Working Designs published games for the Sega CD and TurboGrafx-16/CD due to the appeal of the CD medium, instead of the more popular, but more expensive, silicon cartridge-based Super Nintendo and Sega Genesis. When the Sony PlayStation and Sega Saturn arrived on the scene, Victor Ireland met with then-President of SCEA Bernie Stolar to discuss translating and publishing Sony's Japanese launch SRPG Arc the Lad. Stolar outright refused Victor, saying that RPGs were not the future, and said that WD's games didn't help the Sega CD and TGCD. This sparked a feud between Vic and Stolar, and Vic resigned his company to making Sega Saturn games, as the Nintendo 64 was considered to be too expensive to consider publishing on. When Sony eventually let go of Stolar, and Sega hired him, Victor finished up his Saturn projects and moved the company to the PlayStation, where they achieved some of the more notable successes in their history. And as a personal triumph, they finally managed to get the rights to Arc the Lad and its sequels, which Sony's new management insisted that they bundle together as one game. Vic's feud with Stolar led them to ignore Sega's Dreamcast console in favor of the PlayStation 2, but friction with Sony's approval process was starting to cost Working Designs money, and concerned fans wondered why Working Designs didn't move to the Nintendo GameCube or Microsoft Xbox. In fact, Victor had been pursuing the rights to titles on both consoles, but in a vicious cycle, kept finding himself outbid on the few titles that matched his company's skills. When asked why he passed on Lunar Legend for the GameBoy Advance, a title he already owned the right of first-refusal on, he said it was because the game was mediocre, and because he still disliked the expense of publishing cartridges. He initially dismissed the Nintendo DS, saying that although production costs had come down significantly, the high wait times were still costly, and endorsed Sony's PlayStation Portable, and may have been pursuing titles for that handheld. Upon his company's demise, he quietly withdrew his support of Sony's PSP, and voiced his support for the Xbox 360.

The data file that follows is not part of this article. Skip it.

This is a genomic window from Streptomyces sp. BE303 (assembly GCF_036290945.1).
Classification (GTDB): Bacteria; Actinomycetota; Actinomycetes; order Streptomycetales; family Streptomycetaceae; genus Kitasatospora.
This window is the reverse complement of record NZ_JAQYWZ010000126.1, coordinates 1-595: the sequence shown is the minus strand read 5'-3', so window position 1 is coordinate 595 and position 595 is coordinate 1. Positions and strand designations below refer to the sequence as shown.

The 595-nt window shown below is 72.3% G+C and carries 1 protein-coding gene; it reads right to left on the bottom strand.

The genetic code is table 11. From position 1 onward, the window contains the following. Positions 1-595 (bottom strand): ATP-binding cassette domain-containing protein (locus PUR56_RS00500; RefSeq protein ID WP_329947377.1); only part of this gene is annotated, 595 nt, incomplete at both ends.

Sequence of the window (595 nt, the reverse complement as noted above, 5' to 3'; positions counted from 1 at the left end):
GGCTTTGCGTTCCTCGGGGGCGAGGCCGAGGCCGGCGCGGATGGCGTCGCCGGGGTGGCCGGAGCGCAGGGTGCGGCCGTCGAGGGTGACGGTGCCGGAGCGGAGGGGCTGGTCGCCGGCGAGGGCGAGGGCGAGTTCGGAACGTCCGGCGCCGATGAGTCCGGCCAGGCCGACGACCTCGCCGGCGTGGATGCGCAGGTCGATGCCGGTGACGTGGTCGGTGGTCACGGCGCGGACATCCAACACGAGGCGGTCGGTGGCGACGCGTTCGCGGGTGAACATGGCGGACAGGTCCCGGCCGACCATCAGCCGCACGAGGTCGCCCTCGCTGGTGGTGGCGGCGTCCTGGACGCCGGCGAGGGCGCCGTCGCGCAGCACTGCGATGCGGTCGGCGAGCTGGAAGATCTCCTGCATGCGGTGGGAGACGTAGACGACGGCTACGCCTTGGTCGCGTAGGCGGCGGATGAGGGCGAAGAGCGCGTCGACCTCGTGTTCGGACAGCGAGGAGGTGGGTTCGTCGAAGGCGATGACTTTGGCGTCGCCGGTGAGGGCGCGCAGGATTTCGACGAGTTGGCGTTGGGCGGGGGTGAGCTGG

Company closure[edit | edit source]